Fla. cities top list of home vacancies – but in a good way
MIAMI – March 11, 2019 – While the number of vacant homes in an area can greatly reflect the overall health of the local housing market and indicate how easy it may be to buy or sell there, the reason for those vacancies also comes into play.
According to a new analysis from LendingTree, buyers generally have more choices and leeway in negotiations in areas with high vacancy rates. Sellers, on the other hand, may have to wait longer for a sale as they face greater competition. In areas with lower vacancy rates, however, homeowners may be able to sell their homes quickly and for higher prices, and buyers may have less wiggle room negotiations.
In Florida cities that top LendingTree's vacancy list, however – Miami, Tampa and Orlando – many of those vacancies are not unwanted. They're second homes that sit idle for part of the year.
To conduct the study, LendingTree ranked the nation's 50 largest metro areas from highest to lowest vacancy rates. The areas with higher vacancy rates tend to be more affordable to the average consumer – but not always, researchers note.
San Jose, Calif.; Minneapolis; and Denver have the lowest vacancy rates in the nation, at 4.26 percent, 4.96 percent and 5.35 percent, respectively.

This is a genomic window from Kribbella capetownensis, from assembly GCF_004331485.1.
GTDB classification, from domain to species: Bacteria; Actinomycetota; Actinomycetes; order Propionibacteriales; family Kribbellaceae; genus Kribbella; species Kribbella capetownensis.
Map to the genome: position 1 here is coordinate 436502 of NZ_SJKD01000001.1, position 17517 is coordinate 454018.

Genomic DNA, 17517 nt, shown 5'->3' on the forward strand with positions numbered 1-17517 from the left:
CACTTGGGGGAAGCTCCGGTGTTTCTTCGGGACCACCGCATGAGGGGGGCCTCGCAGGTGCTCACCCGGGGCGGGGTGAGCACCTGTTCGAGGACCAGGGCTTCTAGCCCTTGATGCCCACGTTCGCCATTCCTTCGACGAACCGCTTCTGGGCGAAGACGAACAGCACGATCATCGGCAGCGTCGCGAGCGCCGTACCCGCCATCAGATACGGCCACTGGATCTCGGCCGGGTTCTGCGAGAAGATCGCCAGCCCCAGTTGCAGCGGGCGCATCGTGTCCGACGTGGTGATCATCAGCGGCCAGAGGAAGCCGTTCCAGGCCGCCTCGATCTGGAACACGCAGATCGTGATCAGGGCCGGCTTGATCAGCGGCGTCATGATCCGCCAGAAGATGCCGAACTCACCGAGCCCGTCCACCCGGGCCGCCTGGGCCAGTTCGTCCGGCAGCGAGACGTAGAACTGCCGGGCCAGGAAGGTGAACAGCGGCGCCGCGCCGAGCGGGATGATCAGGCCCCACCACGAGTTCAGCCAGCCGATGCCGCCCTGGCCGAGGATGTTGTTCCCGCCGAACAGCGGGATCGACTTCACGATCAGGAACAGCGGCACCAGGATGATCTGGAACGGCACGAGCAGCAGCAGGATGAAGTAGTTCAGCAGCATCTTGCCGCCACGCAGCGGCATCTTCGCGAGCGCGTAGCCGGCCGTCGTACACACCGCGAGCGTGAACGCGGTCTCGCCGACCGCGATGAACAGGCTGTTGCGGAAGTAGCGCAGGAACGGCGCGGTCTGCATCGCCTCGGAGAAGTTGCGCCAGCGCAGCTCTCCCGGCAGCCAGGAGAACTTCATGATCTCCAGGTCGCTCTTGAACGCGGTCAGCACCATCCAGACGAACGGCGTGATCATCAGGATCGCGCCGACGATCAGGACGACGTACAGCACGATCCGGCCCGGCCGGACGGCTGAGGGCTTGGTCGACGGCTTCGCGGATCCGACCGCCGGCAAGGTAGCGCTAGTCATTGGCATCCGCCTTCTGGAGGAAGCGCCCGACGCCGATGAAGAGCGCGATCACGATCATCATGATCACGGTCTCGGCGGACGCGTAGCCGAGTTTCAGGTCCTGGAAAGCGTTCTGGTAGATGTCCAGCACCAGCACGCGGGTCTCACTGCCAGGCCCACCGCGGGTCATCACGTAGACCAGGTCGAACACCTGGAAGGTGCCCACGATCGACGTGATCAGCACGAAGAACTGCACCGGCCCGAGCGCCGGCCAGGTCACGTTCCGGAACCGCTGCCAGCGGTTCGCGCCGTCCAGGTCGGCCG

"Vacancy rates in these areas are low for a variety of reasons, ranging from strong job opportunities to a growing influx of millennial homebuyers," LendingTree says. "People looking to sell their home will likely have an easy time in any of these metros, but future homeowners who are in the market to buy might struggle to find a place."
On the flip side, the highest vacancy rates in the nation can be found in Miami (17.09 percent), Orlando (15.93 percent) and Tampa (15.25 percent), with Jacksonville weighing in at the No. 6 spot (13.37 percent). The overall nationwide average is 9.44 percent.
"One of the main reasons vacancy rates are so high in these areas is that Florida is a popular destination for homeowners to buy secondary residences," the report notes. "These types of residences often remain unused throughout most of the year, with their owners only living in them during select times, like winter. This means they count as vacant in our data."
Source: "LendingTree Ranks Metros With the Highest Vacancy Rates," LendingTree (March 7, 2019)
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